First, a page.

Rosh Hashana Menu 5780/2019

by Linda Capeloto Sendowski on September 22, 2019

Rosh Hashana 2019, 5780

I am having a hard time accepting the fact that Summer 2019 is drawing to a close and Rosh Hashana will be upon us in a couple of weeks.  Here in Los Angeles, the usual September heat wave has begun although late at night there is a hint of coolness in the air, a harbinger of fall.

I have been diligently searching the farmers markets to find newly harvested apples.  So far I have been successful in my search for New Medjool Dates, a delicious mouthful of creamy, intensely sweet and sticky goodness.  Last week I found large, very fresh green leeks for my kuftes de prassa as well as many kinds of honey, including the rare avocado honey.  Did you know that every kind of honey, i.e. Sage, Wildflower, Orange Blossom, has a different taste depending on which kind of tree orchard the bees were in.  One stall in the market had newly dried Black Eyed Peas for sale so I bought those as well.  No luck on Pomegranates yet, though they should be harvested any minute now.  I wish I had enough space in my city garden to plant a pomegranate tree. As you know I pursue all of these specific foods in order to fill my menu with the Simanim (Yehi Ratzones) or foods we say blessings on for the New  Year.

Rosh Hashana makes me very nostalgic for the days growing up in Seattle’s Sephardic community.  My mother, Nona, was cooking and cleaning like crazy..not only the dishes for Rosh Hashana but also canning and preserving fruits and late harvest items that would no longer be available fresh in the coming Fall and Winter months.  It was a time when everything had its season more clearly defined than today.  Now that I am the one that carries on the traditions, and  my family is starting to expand, I am very excited to do my Rosh Hashana preparations.  Following is my menu for this year.  I wish all of you a Tizku LeShanim Rabot- Moadim LeSimha.  A Happy and Healthy and Sweet New Year.

Wine, Challah
Avocado (rare) Honey
) Sage, Wildflower
New Crop Apples
Kuftes de prassa, Leek patties ( try rolling in Panko after the egg dip)
New Crop Medjool
Rosh Hashana Muffins with beets and spinach

Fijones (stewed with short ribs)Black eyed peas
Pomegranate arils salad
Fried Halibut with Huevo Lemon
Pumpkin Borekas
Baked head of fish

My Favorite Brisket
Roast Turkey, w/cranberry sauce
Fasoulia (Green Beans)
Green Salad
Rice Pilaf
Parsnip, potato, celery root latkes

Garnet Yam Cake
Triangle Baklava
Fresh fruit
Cranberry Crisp
Apple almond cake
Mixed Biscotti


Be sure to make plenty of these.

Pumpkin Borekas

Borekas are Sephardic Jewish pastries both savory and sweet baked until crisp and pale gold.  I make borekas with homemade dough, the way my mom and my Nona (grandmother) did.  Once a year, for Jewish New Year, Rosh Hashanah I make a version filled with cinnamon-scented pumpkin.  Pumpkin or squash is one of the Simanim or Yehi Ratzones, symbolic foods over which blessings are recited for the New Year.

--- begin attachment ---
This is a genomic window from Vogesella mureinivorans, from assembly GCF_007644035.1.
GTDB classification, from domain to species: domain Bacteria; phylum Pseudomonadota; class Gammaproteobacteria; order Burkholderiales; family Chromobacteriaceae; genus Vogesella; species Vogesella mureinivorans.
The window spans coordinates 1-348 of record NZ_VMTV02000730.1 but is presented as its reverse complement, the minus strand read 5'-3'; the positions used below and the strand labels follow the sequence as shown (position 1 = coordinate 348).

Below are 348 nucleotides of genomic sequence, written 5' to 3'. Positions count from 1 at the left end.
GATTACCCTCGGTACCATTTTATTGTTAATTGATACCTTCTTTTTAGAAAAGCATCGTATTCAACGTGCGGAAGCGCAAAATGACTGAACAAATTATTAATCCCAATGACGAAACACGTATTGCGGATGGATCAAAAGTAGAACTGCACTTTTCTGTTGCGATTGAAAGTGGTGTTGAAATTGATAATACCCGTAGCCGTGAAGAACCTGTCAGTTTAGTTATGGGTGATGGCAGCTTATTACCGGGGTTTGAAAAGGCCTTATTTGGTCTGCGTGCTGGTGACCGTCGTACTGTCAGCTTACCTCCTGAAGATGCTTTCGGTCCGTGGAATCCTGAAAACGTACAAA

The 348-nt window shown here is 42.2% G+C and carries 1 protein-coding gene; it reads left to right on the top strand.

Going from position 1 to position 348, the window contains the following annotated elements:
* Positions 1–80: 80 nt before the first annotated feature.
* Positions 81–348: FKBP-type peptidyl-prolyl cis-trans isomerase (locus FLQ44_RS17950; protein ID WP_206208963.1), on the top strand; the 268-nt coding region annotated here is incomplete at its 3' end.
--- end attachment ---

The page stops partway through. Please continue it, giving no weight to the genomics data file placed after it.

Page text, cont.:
3 cups pure canned pumpkin

1 and 1/2 teaspoon cinnamon

1/ 2 cup brown sugar

1 egg, beaten


4 cups unbleached flour

2 teaspoons salt

3/4 cup safflower oil

1 cup ice water


1 egg, beaten

1 cup sesame seeds

Heat a non-stick fry pan on medium heat; add pumpkin and turn heat down to low.  Stir with a wooden spoon, until any excess moisture has evaporated and pumpkin is stiff enough to hold its shape or about 5 minutes.  Do not brown pumpkin. Cool the pumpkin down and then, stir filling ingredients together in a medium bowl.  Filling should not be runny and should retain its shape if mounded. 

For dough, place flour in a medium size mixing bowl.  Add salt and blend.  Whisk oil and water together in a two cup glass measuring pitcher.  Stir liquid into flour with a fork.  Using your hands, gently gather dough into a ball.  Squeeze dough together but do not knead it like bread.

Divide dough into 48 pieces a little larger than a shelled walnut and place on work surface.  Roll each piece in your hands to make a smooth ball.  Using a rolling pin, flatten each ball out into an even circle about 2 and 1/ 2 inches in diameter.  Do not flour or grease work surface.  Take care not to roll over edges of the circles, as this will thin out edges.


Roll out first 24 pieces.  This number fits onto a rimmed baking sheet perfectly if you make three columns of 8.  Place a teaspoon or so of filling in center of each circle.  Fold circles in half and seal edges of resulting half moon shapes by pressing down and then by twisting them into a rope like edge.  This signature edge (repulgo in Ladino, Judeo Spanish) takes a little practice.  Alternatively, you may use the tines of a fork to seal edges.  Make sure no pumpkin is oozing out, or borekas will leak when baking.  Repeat rolling and filling process with remaining dough pieces.

Brush top of each boreka with beaten egg and dip it in sesame seeds.  Place on prepared baking sheet.  I use a silpat, silicone baking sheet liner, for easy clean up or parchment paper works great as well.

Bake borekas at 400°F for 15 to 20 minutes or until light golden color.  Remove from oven and place each one gently on a cooling rack. Make these up to 1 month ahead and freeze in an airtight container.  To reheat, defrost, and heat on a baking sheet in a 300º F oven for 10 minutes to crisp.

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